17th Kronti ne Akwamu Lectures: Panelists discuss the Evolution of the Civic Space in Modern African Democracy
“Coups are growing in the sub-region because of the failure of democracy to deliver services to the people,”
Concerns about the shrinking of the civic space in the West African sub-region was the focus of discussion at the 17th annual Kronti ne Akwamu memorial lectures organized in Accra by the Center for Democratic Development Ghana (CDD-Ghana).
Speaking on the topic “The Evolution of the Civic Space in Modern African Democracy” the Director of the Nigeria based CDD-West Africa, Idayat Hassan, blamed it on the failure of democracy to properly serve the citizens of ECOWAS.
The Civic space is created by a set of universally accepted rules, which allow people to organise, participate and communicate with each other freely and without hindrance, and in doing so, influence the political and social structures around them, this she noted has been going through some difficulties in recent times.
She said this has contributed to the unfortunate decline of democracy in the sub-region.
“Coups are growing in the sub-region because of the failure of democracy to deliver services to the people,” she added.
“There are external and internal factors affecting the civic space and there are Freedom of Information laws in almost all 15 West African countries, which is positive for civic society and anti-corruption efforts,” she noted, adding that “In almost all 15 West African countries, we have Freedom of Information laws and that is positive for civic society and anti-corruption efforts.
“There are external and internal factors affecting the civic space. Some of the external factors include unconstitutional change of mandates, rise of non-state actors and Internet shutdown.”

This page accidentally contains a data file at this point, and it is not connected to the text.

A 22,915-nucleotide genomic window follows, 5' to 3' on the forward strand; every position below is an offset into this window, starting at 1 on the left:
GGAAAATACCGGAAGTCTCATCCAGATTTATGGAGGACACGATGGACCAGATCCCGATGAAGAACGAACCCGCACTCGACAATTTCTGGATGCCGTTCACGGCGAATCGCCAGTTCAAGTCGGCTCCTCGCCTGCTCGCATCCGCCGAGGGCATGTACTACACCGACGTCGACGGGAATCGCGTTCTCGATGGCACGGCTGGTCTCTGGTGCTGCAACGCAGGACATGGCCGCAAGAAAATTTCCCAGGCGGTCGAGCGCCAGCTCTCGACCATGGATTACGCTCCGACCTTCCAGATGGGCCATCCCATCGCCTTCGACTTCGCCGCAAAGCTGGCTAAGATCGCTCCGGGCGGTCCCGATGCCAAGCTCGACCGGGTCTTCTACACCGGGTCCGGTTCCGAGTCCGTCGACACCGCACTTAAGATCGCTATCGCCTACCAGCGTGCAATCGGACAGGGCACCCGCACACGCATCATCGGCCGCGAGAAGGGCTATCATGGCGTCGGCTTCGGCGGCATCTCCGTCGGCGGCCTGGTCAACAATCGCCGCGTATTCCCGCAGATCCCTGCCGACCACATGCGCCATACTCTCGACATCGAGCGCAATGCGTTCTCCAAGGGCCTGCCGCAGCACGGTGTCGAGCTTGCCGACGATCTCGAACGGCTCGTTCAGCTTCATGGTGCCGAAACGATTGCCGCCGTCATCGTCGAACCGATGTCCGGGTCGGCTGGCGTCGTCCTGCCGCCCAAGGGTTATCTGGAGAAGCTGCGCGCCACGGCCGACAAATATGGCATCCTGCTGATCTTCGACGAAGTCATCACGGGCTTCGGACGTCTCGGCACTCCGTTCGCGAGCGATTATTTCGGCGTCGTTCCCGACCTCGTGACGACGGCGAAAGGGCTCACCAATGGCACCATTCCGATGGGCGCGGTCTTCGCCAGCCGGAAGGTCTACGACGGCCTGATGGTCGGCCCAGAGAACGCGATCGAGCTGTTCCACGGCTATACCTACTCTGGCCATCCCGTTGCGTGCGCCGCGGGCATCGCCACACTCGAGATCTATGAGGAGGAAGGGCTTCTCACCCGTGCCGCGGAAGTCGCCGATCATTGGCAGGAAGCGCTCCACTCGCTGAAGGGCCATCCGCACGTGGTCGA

“12 countries in the sub-region have shut down Internet services, meaning that the voices of the people have been shut down”.
According to Idayat Hassan, many countries in the ECOWAS bloc are moving towards the unbridled “digital authoritarianism” which is practiced in China.
These countries, she said, are buying electronic machines from China to enable them to spy on critical voices of the governments in power.
“Many countries are moving towards the Chinese model of digital authoritarianism. WhatsApp, which used to be safe, is now being tapped.”
While expressing the fears over the dangers of social media, she noted that social media channels are being used to spread fake news and its related cousins leading to misinformation and disinformation, among others.
Another issue of concern was the growing number of contested elections and insecurity in the Sub-region.
To the civil actors, Madam Hassan stated that governing and opposition parties co-opting civil society organisations to promote their activities in the sub-region.
As funding to the civil society community is dwindling, she advised the civil society actors to be careful where they get their funds from.
“When it comes to funding, civil society must be careful where we get our funds from. We must scrutinise and account for every money received.”
Minister for National Security, Albert Kan-Dapaah, who was among the patrons of the event, in a brief remark urged members of the civil society organisations not to leave the governance of the various countries to the politicians alone.
“We should work together for the benefits of our people”.
Chairman of the event, Professor Kwame Karikari noted that political communicators/serial callers run down on any discerning voices which does not augur well for exchange of ideas in the sub-region.
CDD-Ghana’s ‘Kronti ne Akwamu’ Lecture Series is an annual public lecture on democracy and governance. It seeks to bridge the gap between ideas, research, and analysis on one hand, and pro-democracy and good governance advocacy on the other.
Former UN Secretary General, Kofi Annan; the late Justice V.C.R.A.C. Crabbe; Dr Jendayi Fraizer, Professor Emmanuel Gyimah-Boadi, and Bernard Avle are among notable personalities that have delivered the lectures in the past.